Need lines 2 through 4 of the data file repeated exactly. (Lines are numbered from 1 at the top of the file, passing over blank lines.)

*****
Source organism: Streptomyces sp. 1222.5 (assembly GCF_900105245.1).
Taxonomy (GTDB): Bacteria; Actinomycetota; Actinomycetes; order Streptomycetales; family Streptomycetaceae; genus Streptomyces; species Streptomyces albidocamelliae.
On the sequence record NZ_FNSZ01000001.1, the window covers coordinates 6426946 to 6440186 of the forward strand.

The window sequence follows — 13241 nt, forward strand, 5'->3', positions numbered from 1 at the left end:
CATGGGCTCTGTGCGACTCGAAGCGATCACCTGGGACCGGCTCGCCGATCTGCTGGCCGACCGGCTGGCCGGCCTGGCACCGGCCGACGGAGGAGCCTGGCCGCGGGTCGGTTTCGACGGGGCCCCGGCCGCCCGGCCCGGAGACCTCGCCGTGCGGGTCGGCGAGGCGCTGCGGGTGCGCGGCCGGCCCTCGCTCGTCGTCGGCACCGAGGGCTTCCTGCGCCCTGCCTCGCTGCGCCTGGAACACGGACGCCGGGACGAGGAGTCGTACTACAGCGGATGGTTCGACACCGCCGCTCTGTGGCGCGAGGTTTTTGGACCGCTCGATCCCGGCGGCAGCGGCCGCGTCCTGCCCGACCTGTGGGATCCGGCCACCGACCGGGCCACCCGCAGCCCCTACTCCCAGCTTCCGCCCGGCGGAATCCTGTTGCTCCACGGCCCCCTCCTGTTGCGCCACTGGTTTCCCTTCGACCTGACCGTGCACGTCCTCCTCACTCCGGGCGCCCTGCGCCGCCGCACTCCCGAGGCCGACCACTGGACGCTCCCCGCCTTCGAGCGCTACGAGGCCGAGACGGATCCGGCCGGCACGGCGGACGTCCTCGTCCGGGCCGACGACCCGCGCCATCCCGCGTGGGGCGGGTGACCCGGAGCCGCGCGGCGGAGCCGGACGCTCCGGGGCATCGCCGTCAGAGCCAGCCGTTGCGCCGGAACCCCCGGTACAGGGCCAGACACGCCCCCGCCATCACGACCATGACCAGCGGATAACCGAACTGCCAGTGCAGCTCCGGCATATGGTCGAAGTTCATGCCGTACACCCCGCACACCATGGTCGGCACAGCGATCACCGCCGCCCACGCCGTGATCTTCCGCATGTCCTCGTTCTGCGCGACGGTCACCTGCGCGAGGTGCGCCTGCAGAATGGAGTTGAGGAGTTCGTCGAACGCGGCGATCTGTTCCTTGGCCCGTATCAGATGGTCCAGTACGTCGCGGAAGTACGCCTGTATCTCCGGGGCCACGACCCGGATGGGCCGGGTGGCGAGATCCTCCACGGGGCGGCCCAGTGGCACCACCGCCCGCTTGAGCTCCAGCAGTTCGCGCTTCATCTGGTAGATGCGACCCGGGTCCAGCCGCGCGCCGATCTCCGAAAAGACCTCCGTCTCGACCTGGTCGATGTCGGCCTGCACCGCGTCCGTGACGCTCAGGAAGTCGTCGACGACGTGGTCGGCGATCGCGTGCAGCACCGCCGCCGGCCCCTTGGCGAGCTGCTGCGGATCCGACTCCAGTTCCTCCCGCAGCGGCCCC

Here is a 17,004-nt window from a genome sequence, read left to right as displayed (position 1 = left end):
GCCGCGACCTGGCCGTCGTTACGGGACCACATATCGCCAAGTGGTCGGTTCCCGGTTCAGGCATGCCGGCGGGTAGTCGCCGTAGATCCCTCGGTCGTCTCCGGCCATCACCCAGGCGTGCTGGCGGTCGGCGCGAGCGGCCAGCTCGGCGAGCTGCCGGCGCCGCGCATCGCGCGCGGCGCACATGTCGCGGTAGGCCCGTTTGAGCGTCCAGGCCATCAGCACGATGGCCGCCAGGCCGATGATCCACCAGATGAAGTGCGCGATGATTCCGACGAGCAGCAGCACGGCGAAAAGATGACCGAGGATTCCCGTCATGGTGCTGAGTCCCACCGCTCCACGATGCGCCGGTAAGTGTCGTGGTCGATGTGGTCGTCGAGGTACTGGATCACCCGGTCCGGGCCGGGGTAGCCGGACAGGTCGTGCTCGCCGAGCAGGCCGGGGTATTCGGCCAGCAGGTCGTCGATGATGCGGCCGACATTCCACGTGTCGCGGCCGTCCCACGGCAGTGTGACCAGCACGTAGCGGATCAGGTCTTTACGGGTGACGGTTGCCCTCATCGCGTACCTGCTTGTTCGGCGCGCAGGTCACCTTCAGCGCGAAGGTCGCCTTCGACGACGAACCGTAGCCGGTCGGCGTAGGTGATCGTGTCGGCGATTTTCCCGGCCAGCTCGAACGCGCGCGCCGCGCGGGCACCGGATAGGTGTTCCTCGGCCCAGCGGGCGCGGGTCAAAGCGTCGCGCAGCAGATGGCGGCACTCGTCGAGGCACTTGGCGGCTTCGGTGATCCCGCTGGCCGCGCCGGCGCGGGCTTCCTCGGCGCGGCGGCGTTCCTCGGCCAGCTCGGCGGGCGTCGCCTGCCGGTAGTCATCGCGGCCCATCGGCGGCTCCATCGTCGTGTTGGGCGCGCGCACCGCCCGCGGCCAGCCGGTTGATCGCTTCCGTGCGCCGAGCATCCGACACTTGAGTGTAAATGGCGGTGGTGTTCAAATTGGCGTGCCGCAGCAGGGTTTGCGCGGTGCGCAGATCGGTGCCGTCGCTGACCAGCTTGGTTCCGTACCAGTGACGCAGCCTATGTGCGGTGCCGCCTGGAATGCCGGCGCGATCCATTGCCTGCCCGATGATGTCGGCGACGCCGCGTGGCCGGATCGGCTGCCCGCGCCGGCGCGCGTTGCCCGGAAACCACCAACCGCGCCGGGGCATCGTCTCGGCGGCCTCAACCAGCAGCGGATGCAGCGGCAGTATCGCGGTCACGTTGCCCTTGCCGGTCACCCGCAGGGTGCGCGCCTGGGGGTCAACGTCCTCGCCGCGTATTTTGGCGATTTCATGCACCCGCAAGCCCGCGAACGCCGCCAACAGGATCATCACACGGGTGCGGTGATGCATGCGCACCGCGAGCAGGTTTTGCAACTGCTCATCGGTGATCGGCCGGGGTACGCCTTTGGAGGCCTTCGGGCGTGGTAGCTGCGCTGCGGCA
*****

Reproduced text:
Taxonomy (GTDB): Bacteria; Actinomycetota; Actinomycetes; order Streptomycetales; family Streptomycetaceae; genus Streptomyces; species Streptomyces albidocamelliae.
On the sequence record NZ_FNSZ01000001.1, the window covers coordinates 6426946 to 6440186 of the forward strand.

The window sequence follows — 13241 nt, forward strand, 5'->3', positions numbered from 1 at the left end: